The best thing I heard this month you can't get (don't hate me, I don't have it, either. Neither does Whitt). When James Dewees was in Cleveland with the Get Up Kids this month, he did a club night where he played some of his favorite tracks, one of which was this remix he made of Danger Days' most melancholy track. But where the original version shouldered a huge degree of sadness and resignation, Dewees' mix amps it up as a big-beat jam that's positively celebratory and stomping, much like Steve Aoki's remix of Franz Ferdinand's "Do You Want To?" It will probably never come out and I'll never hear it again. But if AP ever does another "Unheard Music" special, you know this is going on the list. —Jason Pettigrew


NEVER YOUNG - "Like A Version"

On their self-titled EP, this San Francisco quartet make a racket that's somewhere between ’90s shoegaze/noise rock (Sonic Youth playing Drive Like Jehu covers through Swervedriver's amps) and the new angularity of outfits like Toronto's mighty METZ. Power, finesse and straight-up fuk'n noise are the order of the day, and if you can't hang with that, we can't be friends anymore. —Jason Pettigrew


SUFJAN STEVENS - “Should Have Known Better”

This month’s most deeply emotional song was also one of its most restrained. Sufjan Stevens is back to the gut wrenching, quiet acoustics of his Seven Swans days with his new album Carrie and Lowell, to be released on March 31. The Carrie of the title is his mother, who struggled with schizophrenia and bipolar disorder and left his family when Stevens was one, appearing intermittently for summer visits with her new husband Lowell and the occasional Christmas. She died from stomach cancer in 2012, and this album lays his grieving process bare, especially on the crushing “Should Have Known Better” which rivals 2005’s masterpiece “John Wayne Gacy, Jr.” in its complicated intimacy and quiet sorrow. Stevens’ shroud is lifted by his characteristically buoyant tenor and the refrain that concludes the track, the tearful joy he finds in his newborn niece’s company: “the beauty that she brings; illumination.” —Lee McKinstry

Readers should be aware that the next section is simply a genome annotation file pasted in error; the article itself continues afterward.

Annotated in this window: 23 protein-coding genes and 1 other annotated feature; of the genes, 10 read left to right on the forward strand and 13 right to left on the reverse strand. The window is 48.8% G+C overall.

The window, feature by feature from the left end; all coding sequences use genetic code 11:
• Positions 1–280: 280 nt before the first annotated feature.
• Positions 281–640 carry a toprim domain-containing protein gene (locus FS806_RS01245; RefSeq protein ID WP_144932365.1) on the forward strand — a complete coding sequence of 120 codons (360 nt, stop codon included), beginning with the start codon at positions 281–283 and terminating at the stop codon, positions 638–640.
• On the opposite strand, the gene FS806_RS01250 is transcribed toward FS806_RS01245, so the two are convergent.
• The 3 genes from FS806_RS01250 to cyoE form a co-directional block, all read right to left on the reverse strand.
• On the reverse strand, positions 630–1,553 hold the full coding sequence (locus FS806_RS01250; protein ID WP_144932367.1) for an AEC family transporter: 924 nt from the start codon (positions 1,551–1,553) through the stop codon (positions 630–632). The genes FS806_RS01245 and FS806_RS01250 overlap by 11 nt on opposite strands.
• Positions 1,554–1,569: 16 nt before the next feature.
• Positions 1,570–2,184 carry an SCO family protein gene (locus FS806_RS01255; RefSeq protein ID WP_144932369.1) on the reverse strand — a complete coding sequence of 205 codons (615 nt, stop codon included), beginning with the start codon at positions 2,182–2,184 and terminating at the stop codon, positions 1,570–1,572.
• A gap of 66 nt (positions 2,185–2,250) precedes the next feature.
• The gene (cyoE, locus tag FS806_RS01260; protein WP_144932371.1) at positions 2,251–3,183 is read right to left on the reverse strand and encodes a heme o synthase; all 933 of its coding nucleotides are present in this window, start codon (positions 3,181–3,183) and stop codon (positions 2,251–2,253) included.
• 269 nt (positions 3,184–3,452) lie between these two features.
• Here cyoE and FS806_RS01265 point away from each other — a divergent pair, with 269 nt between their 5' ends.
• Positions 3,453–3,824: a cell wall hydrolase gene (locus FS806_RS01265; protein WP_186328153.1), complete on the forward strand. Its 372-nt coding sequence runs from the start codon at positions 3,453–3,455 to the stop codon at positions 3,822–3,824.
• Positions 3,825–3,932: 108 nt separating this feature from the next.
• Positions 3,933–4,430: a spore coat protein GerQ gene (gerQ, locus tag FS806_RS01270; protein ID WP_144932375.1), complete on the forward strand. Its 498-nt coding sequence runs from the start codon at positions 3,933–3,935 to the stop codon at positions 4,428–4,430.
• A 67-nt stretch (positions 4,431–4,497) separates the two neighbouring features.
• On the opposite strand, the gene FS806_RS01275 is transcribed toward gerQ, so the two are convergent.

SUPERHEAVEN - "I've Been Bored"

Call it what you want: grunge, alt-rock, post-grunge, shoegaze-grunge, whatever. The point is that Superheaven are just good—really good. And their latest single, "I've Been Bored" is a direct testament to that. The band power through three minutes and 23 seconds of attacking drums, sludgy, grit-filled riffs and low melodies that will worm their way into your head, forcing you to sing along by the end of the track. With a new LP and headlining tour on the horizon, the future is looking abnormally bright. —Tyler Sharp



The best song from Sleeping With Sirens' Epitaph debut Madness scratches all kinds of itches, from today's contemporary pop radio fodder to unabashed ’80s swagger. Kellin Quinn's ascending vocal lines in the choruses deftly ride the chunky guitars of Jack Fowler and Nick Martin for a great piece of ear candy that transcends age brackets. —Jason Pettigrew


TWENTY ONE PILOTS - “Fairly Local”

“Yo, this song will never be on the radio,” Tyler Joseph raps like a down-tuned demon on “Fairly Local,” the first single from twenty one pilots’ new album, Blurryface. An explosive return for an explosive band, the song taps into a darker hip-hop vibe, even as Josh Dun lights up the drum kit with slam after slam. “Yo, you, bulletproof in black like a funeral,” raps Joseph. “The world around us is burning but we’re so cold.” The duo already look set to top the monster that was Vessel. —Matt Crane